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Youth Celebrate Endangered Species Day with Inspiring Art

What would life on Earth look like without the magical creatures that call it home? Luckily, there are organizations like Endangered Species Coalition that exist to ensure we never find out.
Endangered Species Coalition works to safeguard and strengthen the Endangered Species Act, a U.S. law that enables every citizen to act on behalf of threatened and endangered wildlife – animals, fish, plants, and insects – and the wild places they call home.

The Endangered Species Act was passed in 1973 under President Nixon as a program for the conservation of threatened and endangered plants and animals and the habitats in which they are found. The lead federal agencies for implementing ESA are the U.S. Fish and Wildlife Service and the U.S. National Oceanic and Atmospheric Administration (NOAA) Fisheries Service. The law requires federal agencies, in consultation with the U.S. Fish and Wildlife Service and/or the NOAA Fisheries Service, to ensure that actions they authorize, fund, or carry out are not likely to jeopardize the continued existence of any listed species or result in the destruction or adverse modification of designated critical habitat of such species. The law also prohibits any action that causes a “taking” of any listed species of endangered fish or wildlife. Likewise, import, export, interstate, and foreign commerce of listed species are all generally prohibited.

The Endangered Species Coalition uses grassroots mobilization, education, and targeted campaigns to enable every American to participate in actions that help strengthen protection for some of the most at-risk animal species in North America. Together with their national network of over 150,000 individual activists and supporters – Endangered Species Coalition is a force for good dedicated to protecting our nation’s disappearing wildlife and last remaining wild places.

One of the organization’s most inspiring campaigns is the Annual Saving Endangered Species Youth Art Contest. Created by children in grades K-12, these works of art beautifully depict endangered and recovered species of animals, insects, and plants that live or migrate through the United States. Since 2018, ziggie has been honored to sell Giclee prints, cards, and other giftable items featuring the winning artwork to support the Endangered Species Coalition.

You will find this year’s winners here, and below is an interview with David Robinson, former Endangered Species Day Director, sharing the origin of national Endangered Species Day and the creation of the contest to commemorate it:

 Z: Tell us about Endangered Species Day’s origin and the catalyst for the Youth Art Contest.

DR: As part of my commitment to endangered species conservation, in late 2005, I began researching whether there was an annual Endangered Species Day. After first discussing the Endangered Species Coalition idea, I subsequently reached out to California Senator Dianne Feinstein’s office to determine their interest in sponsoring such a special day. The Senator’s Environmental Affairs Director encouraged me to prepare a plan that outlined the benefits, types of events, other educational activities that might occur, and testimonials from various organizations supporting Endangered Species Day. After major support from the Endangered Species Coalition, National Wildlife Federation, and other groups, along with Senator Feinstein’s staff, on April 6, 2006, the Senator introduced a Resolution designating a special Endangered Species Day, which the U.S. Senate unanimously approved. The annual celebration on the third Friday in May has grown dramatically to include hundreds of events throughout the United States and other countries.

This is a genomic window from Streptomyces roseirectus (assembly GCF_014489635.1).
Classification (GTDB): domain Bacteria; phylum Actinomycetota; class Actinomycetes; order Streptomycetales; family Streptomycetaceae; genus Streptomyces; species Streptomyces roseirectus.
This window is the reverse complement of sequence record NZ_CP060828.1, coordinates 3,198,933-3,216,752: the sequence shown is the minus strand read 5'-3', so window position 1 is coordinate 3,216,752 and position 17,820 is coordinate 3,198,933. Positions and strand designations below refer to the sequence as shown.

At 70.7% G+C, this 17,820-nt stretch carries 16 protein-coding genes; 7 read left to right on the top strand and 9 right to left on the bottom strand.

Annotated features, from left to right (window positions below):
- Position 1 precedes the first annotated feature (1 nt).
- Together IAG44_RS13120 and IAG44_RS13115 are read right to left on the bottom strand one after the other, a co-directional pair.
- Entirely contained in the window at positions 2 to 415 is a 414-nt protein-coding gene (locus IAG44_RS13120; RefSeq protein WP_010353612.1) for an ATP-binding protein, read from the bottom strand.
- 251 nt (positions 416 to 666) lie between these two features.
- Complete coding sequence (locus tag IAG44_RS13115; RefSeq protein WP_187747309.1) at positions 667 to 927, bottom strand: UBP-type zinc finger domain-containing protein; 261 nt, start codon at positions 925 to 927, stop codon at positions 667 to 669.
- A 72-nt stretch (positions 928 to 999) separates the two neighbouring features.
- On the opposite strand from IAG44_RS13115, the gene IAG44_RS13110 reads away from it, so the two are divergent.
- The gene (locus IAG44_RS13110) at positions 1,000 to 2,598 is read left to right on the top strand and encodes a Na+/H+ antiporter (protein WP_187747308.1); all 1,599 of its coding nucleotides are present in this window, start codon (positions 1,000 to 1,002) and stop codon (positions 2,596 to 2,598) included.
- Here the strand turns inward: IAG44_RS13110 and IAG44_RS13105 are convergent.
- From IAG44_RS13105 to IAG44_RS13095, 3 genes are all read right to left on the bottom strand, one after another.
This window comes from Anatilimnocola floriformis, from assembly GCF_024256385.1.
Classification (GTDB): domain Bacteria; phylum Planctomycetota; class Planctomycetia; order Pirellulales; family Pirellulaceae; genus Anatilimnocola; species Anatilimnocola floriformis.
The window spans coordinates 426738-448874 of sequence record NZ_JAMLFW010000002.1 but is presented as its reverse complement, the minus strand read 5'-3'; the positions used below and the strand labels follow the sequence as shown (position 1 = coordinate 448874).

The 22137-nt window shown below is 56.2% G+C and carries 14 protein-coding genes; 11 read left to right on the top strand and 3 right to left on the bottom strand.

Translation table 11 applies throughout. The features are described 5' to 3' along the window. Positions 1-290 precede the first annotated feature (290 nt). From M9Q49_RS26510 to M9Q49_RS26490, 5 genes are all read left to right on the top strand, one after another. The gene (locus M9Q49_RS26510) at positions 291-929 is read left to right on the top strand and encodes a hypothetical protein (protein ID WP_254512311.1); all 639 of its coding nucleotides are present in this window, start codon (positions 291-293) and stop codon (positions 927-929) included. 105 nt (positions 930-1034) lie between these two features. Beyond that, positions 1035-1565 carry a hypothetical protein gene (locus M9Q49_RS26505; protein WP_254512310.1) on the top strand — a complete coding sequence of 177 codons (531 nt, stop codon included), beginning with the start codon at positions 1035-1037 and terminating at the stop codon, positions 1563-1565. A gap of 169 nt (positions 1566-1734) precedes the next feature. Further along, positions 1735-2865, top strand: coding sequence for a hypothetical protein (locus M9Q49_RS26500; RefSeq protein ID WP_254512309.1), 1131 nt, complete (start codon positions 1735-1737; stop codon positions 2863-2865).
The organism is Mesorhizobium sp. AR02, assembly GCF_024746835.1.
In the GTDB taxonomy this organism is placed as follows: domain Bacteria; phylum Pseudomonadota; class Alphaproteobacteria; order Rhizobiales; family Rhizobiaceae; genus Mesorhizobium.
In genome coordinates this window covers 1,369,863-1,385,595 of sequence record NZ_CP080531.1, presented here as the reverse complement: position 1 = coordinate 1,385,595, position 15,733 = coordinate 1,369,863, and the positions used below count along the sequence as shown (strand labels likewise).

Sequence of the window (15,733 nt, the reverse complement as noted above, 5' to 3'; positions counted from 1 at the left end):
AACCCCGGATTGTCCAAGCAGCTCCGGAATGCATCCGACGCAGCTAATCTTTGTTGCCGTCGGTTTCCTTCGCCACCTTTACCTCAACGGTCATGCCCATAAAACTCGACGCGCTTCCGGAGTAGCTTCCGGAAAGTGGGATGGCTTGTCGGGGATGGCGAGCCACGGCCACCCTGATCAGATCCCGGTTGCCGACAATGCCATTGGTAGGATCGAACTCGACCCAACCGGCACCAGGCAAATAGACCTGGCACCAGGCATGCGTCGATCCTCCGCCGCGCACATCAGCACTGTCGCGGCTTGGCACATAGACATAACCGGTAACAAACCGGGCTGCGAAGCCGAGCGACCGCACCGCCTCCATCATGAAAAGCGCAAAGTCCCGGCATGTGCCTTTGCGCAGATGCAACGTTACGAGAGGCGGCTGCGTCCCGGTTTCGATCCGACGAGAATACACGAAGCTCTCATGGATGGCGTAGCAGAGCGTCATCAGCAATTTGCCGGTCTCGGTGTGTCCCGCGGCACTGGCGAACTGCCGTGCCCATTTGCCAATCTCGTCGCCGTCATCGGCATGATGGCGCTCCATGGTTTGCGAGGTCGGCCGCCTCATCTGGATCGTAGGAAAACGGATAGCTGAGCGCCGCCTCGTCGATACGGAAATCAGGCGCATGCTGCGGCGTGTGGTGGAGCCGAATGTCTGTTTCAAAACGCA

During the first few Endangered Species Days, art teachers began sending us their students’ illustrations of endangered species. As interest grew, we decided it would be a good idea to hold an annual art contest preceding Endangered Species Day. The Saving Endangered Species Youth Art contest, founded in 2010 for K-12 students, has become popular with teachers and their students who realize that it is an excellent way to learn more about endangered species conservation.

Z: How does the contest work? How do kids get inspired and pick specific subjects for their artwork?

DR: The Endangered Species Coalition works with teachers and parents before the contest encourages students to participate. The students are provided with guidelines that encourage them to research any of the currently protected endangered or threatened species or species that have recovered thanks to the Endangered Species Act and no longer require protection.

Z: If one of our readers had to choose one thing to do to support endangered species, what should it be?

The biggest thing that any of us can do is vote for leaders who support the conservation of endangered species. Elections have far-reaching consequences on wildlife, plants, and the places they call home. Outside of that, considering the impacts of our choices. That is what sets apart and makes them such an important partner. You research for us to assure that your purchase supports and builds upon the compassionate economy. Our choices add up, and the more that we can do to limit our impact on the planet and the species we share it with, the better we all will be.

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